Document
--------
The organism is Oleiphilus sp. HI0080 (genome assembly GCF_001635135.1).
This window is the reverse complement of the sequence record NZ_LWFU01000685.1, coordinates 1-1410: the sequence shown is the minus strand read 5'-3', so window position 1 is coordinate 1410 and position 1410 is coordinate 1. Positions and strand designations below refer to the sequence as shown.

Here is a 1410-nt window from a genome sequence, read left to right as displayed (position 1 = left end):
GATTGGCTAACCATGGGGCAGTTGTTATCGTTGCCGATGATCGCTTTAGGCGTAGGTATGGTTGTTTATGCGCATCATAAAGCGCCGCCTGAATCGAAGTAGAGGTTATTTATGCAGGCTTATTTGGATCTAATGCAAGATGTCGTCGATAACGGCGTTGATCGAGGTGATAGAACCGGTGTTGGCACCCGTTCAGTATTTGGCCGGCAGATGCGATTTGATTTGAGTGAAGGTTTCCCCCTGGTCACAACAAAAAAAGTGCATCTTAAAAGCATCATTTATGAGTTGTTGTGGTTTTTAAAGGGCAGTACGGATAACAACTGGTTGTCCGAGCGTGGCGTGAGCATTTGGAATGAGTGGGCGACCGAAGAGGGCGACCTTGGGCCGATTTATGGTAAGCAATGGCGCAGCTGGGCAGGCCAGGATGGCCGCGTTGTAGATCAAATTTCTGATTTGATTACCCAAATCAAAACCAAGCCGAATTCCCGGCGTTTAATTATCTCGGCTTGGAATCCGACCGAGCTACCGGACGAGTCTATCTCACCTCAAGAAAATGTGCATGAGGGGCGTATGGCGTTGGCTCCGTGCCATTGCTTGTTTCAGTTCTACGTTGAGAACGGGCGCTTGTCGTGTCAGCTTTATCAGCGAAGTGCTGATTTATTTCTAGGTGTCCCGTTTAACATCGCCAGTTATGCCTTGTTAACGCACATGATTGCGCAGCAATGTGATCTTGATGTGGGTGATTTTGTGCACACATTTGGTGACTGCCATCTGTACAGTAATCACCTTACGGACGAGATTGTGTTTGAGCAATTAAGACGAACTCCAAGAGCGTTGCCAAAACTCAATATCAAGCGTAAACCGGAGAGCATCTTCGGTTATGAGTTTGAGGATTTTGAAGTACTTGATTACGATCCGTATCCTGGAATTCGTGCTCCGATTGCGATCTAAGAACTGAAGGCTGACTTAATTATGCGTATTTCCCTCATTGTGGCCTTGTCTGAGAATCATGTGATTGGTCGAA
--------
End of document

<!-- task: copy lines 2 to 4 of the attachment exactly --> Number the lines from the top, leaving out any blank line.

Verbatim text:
This window is the reverse complement of the sequence record NZ_LWFU01000685.1, coordinates 1-1410: the sequence shown is the minus strand read 5'-3', so window position 1 is coordinate 1410 and position 1410 is coordinate 1. Positions and strand designations below refer to the sequence as shown.

Here is a 1410-nt window from a genome sequence, read left to right as displayed (position 1 = left end):
GATTGGCTAACCATGGGGCAGTTGTTATCGTTGCCGATGATCGCTTTAGGCGTAGGTATGGTTGTTTATGCGCATCATAAAGCGCCGCCTGAATCGAAGTAGAGGTTATTTATGCAGGCTTATTTGGATCTAATGCAAGATGTCGTCGATAACGGCGTTGATCGAGGTGATAGAACCGGTGTTGGCACCCGTTCAGTATTTGGCCGGCAGATGCGATTTGATTTGAGTGAAGGTTTCCCCCTGGTCACAACAAAAAAAGTGCATCTTAAAAGCATCATTTATGAGTTGTTGTGGTTTTTAAAGGGCAGTACGGATAACAACTGGTTGTCCGAGCGTGGCGTGAGCATTTGGAATGAGTGGGCGACCGAAGAGGGCGACCTTGGGCCGATTTATGGTAAGCAATGGCGCAGCTGGGCAGGCCAGGATGGCCGCGTTGTAGATCAAATTTCTGATTTGATTACCCAAATCAAAACCAAGCCGAATTCCCGGCGTTTAATTATCTCGGCTTGGAATCCGACCGAGCTACCGGACGAGTCTATCTCACCTCAAGAAAATGTGCATGAGGGGCGTATGGCGTTGGCTCCGTGCCATTGCTTGTTTCAGTTCTACGTTGAGAACGGGCGCTTGTCGTGTCAGCTTTATCAGCGAAGTGCTGATTTATTTCTAGGTGTCCCGTTTAACATCGCCAGTTATGCCTTGTTAACGCACATGATTGCGCAGCAATGTGATCTTGATGTGGGTGATTTTGTGCACACATTTGGTGACTGCCATCTGTACAGTAATCACCTTACGGACGAGATTGTGTTTGAGCAATTAAGACGAACTCCAAGAGCGTTGCCAAAACTCAATATCAAGCGTAAACCGGAGAGCATCTTCGGTTATGAGTTTGAGGATTTTGAAGTACTTGATTACGATCCGTATCCTGGAATTCGTGCTCCGATTGCGATCTAAGAACTGAAGGCTGACTTAATTATGCGTATTTCCCTCATTGTGGCCTTGTCTGAGAATCATGTGATTGGTCGAA